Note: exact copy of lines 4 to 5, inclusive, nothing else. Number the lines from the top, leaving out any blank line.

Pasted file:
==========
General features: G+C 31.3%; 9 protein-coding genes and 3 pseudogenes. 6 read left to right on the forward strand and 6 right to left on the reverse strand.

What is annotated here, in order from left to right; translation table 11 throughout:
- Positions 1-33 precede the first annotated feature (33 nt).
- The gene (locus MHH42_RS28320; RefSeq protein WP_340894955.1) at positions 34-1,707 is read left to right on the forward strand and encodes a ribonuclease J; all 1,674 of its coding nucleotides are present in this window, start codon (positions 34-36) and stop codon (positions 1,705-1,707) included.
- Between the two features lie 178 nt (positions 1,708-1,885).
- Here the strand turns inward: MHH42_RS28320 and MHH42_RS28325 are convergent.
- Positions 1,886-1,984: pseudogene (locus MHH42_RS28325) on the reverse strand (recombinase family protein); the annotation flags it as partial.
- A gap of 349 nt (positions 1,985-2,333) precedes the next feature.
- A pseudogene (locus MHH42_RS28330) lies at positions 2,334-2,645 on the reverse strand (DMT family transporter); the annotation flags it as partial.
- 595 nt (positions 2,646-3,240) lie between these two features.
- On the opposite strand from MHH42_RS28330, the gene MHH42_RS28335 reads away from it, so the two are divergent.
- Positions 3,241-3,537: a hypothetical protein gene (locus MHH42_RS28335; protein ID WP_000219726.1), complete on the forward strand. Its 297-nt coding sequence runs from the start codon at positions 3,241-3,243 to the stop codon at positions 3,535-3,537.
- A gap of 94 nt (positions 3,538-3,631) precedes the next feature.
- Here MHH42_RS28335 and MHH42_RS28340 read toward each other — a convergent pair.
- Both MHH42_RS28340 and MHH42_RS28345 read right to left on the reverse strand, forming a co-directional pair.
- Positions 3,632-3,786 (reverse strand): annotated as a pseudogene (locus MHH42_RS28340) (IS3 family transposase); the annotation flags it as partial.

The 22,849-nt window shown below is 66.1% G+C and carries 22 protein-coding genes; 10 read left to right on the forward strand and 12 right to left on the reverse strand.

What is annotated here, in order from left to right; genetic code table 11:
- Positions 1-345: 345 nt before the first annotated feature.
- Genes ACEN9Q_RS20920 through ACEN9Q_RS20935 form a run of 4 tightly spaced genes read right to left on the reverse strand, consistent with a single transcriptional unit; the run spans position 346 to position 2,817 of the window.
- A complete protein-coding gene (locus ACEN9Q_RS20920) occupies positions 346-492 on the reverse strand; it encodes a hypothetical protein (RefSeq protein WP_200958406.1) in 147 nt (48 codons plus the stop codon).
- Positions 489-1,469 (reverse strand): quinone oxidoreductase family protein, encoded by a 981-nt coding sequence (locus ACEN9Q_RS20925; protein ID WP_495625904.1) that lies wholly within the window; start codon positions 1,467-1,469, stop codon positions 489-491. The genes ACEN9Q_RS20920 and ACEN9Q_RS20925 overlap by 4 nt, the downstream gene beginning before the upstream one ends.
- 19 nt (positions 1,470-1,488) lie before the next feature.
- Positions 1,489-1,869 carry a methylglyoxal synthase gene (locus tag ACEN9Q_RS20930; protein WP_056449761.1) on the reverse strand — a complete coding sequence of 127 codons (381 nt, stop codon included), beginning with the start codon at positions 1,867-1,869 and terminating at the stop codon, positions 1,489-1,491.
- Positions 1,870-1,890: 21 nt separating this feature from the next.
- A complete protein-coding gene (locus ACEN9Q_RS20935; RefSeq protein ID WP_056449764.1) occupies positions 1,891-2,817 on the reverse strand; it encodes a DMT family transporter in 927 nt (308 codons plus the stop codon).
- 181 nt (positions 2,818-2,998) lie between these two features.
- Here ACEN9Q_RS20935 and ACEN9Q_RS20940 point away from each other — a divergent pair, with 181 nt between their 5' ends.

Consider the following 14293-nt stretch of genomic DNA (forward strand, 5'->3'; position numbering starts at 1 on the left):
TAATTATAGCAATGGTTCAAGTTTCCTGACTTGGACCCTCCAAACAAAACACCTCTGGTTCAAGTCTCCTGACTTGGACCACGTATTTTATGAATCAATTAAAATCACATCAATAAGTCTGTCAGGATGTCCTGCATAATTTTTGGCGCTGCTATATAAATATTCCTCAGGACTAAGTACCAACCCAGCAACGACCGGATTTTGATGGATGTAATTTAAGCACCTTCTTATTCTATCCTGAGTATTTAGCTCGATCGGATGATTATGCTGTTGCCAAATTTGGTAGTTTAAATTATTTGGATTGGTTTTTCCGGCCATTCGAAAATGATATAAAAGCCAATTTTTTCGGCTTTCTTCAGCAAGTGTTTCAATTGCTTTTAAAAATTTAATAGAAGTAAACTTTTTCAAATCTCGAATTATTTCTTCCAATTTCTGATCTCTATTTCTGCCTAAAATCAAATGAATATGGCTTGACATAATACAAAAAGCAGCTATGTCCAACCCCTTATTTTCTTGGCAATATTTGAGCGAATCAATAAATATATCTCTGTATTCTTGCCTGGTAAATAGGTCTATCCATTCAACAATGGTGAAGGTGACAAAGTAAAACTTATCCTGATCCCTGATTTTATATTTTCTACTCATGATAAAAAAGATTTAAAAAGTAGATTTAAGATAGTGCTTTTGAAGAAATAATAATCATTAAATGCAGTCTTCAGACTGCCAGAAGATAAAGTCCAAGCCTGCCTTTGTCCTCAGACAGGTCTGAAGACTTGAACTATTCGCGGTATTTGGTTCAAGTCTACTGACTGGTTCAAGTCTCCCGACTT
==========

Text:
- The gene (locus MHH42_RS28320; RefSeq protein WP_340894955.1) at positions 34-1,707 is read left to right on the forward strand and encodes a ribonuclease J; all 1,674 of its coding nucleotides are present in this window, start codon (positions 34-36) and stop codon (positions 1,705-1,707) included.
- Between the two features lie 178 nt (positions 1,708-1,885).